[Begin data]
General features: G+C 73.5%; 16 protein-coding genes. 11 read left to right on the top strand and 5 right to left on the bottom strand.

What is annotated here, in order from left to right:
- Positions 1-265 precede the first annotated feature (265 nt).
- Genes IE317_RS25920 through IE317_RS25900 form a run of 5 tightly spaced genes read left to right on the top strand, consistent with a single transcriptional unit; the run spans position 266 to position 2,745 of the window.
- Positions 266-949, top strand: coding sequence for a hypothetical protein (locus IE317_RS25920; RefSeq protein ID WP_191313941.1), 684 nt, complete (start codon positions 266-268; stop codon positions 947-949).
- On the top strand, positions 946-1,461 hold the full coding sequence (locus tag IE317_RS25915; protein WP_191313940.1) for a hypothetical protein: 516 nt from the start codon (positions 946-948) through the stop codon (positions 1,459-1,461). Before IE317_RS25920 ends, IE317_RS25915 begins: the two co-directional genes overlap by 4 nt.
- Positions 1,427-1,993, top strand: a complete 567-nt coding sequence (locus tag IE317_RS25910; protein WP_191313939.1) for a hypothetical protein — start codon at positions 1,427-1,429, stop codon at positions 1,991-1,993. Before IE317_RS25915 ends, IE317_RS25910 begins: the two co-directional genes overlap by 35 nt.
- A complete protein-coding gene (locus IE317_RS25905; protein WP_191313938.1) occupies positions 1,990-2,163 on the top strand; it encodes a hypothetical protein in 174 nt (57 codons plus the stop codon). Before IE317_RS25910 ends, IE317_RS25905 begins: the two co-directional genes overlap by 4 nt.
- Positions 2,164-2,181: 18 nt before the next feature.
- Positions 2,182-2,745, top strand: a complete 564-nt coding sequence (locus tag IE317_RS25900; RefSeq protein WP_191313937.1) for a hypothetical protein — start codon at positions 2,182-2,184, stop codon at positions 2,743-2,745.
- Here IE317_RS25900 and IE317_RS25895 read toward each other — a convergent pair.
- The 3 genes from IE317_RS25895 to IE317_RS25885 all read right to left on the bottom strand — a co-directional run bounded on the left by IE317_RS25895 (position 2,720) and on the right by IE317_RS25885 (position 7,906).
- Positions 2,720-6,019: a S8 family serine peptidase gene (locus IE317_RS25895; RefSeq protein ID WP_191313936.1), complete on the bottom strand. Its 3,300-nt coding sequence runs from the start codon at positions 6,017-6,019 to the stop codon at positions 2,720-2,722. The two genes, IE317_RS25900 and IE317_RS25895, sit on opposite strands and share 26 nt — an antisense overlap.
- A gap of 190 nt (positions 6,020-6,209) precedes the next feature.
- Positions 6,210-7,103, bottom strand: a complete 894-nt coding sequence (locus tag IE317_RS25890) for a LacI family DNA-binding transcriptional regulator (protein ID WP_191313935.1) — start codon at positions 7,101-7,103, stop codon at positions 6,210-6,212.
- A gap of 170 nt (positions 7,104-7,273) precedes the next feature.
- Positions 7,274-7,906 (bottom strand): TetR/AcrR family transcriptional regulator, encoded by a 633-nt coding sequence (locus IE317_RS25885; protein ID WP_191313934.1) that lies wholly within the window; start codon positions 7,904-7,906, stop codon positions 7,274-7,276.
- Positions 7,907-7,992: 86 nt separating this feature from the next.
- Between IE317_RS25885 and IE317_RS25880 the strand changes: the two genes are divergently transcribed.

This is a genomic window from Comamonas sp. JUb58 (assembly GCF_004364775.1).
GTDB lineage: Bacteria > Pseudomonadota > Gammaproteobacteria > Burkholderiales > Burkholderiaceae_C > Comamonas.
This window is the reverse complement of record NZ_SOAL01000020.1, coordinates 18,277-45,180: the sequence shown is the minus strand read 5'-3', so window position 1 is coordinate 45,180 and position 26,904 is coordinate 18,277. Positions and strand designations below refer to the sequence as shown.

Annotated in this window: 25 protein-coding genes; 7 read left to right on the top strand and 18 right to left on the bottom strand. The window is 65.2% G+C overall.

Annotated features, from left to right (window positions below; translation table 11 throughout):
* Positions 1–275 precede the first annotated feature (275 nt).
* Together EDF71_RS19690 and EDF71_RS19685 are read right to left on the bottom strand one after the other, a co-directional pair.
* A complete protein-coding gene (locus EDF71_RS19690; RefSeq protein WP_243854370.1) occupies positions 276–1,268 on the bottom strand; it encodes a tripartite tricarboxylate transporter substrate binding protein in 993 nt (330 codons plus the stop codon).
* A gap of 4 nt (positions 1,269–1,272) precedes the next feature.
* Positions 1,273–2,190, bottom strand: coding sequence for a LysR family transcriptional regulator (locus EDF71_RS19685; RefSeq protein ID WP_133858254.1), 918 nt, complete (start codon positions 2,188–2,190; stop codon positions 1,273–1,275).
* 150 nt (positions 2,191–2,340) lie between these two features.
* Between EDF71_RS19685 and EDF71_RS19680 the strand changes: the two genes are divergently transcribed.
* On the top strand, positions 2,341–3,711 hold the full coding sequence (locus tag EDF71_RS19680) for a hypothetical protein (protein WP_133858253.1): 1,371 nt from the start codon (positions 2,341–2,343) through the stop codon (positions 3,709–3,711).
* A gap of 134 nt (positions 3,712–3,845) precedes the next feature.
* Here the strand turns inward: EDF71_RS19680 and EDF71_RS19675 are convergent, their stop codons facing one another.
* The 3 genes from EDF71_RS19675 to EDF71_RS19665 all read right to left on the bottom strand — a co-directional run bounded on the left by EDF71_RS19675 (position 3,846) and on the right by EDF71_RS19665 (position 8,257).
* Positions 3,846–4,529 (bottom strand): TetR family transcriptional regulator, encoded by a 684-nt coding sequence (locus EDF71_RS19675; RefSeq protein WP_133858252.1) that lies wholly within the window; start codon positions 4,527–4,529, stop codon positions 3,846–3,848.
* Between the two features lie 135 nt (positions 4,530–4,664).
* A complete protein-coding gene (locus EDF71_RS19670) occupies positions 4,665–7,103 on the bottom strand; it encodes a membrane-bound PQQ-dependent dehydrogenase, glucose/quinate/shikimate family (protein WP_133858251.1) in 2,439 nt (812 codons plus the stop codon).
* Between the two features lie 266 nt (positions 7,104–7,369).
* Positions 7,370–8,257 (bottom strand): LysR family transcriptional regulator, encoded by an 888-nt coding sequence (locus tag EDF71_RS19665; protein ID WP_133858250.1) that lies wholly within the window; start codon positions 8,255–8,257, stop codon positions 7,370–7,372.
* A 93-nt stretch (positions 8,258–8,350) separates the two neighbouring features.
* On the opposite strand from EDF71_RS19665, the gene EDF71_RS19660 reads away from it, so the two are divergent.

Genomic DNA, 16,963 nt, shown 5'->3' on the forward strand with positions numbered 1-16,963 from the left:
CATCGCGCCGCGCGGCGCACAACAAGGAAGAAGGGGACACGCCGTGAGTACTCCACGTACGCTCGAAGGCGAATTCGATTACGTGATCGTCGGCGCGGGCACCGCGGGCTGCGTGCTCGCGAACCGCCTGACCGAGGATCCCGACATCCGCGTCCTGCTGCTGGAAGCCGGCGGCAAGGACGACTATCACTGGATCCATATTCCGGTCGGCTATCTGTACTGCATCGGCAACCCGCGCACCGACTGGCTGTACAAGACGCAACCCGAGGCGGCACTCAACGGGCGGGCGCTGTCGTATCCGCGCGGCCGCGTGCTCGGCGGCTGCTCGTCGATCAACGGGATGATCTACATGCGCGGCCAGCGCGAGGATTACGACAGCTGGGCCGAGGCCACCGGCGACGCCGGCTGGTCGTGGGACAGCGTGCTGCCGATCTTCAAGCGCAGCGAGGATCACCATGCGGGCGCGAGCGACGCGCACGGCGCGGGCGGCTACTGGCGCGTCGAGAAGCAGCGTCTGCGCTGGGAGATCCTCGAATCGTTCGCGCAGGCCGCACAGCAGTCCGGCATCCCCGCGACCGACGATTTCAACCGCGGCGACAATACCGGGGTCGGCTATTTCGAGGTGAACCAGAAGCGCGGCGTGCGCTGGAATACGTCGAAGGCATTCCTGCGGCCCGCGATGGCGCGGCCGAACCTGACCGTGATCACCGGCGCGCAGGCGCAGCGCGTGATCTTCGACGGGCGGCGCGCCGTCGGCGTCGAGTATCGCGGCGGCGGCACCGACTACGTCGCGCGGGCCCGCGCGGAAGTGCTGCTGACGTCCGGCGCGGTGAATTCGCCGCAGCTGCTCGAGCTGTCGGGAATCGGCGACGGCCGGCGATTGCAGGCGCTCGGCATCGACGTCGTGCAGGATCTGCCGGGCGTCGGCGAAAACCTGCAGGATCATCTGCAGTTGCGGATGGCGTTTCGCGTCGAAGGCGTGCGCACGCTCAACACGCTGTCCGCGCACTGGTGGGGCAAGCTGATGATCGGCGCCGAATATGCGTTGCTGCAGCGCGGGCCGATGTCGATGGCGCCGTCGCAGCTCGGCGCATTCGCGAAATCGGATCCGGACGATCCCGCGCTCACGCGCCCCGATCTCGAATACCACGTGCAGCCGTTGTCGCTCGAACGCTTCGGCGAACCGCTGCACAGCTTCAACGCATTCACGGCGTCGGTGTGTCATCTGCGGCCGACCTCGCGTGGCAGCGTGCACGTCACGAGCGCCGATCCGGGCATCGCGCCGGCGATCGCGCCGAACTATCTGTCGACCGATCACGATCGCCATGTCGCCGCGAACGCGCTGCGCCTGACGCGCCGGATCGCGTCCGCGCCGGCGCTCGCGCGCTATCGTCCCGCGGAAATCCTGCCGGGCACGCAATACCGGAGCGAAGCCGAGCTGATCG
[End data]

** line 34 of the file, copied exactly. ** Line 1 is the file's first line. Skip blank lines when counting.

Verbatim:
* Here the strand turns inward: EDF71_RS19680 and EDF71_RS19675 are convergent, their stop codons facing one another.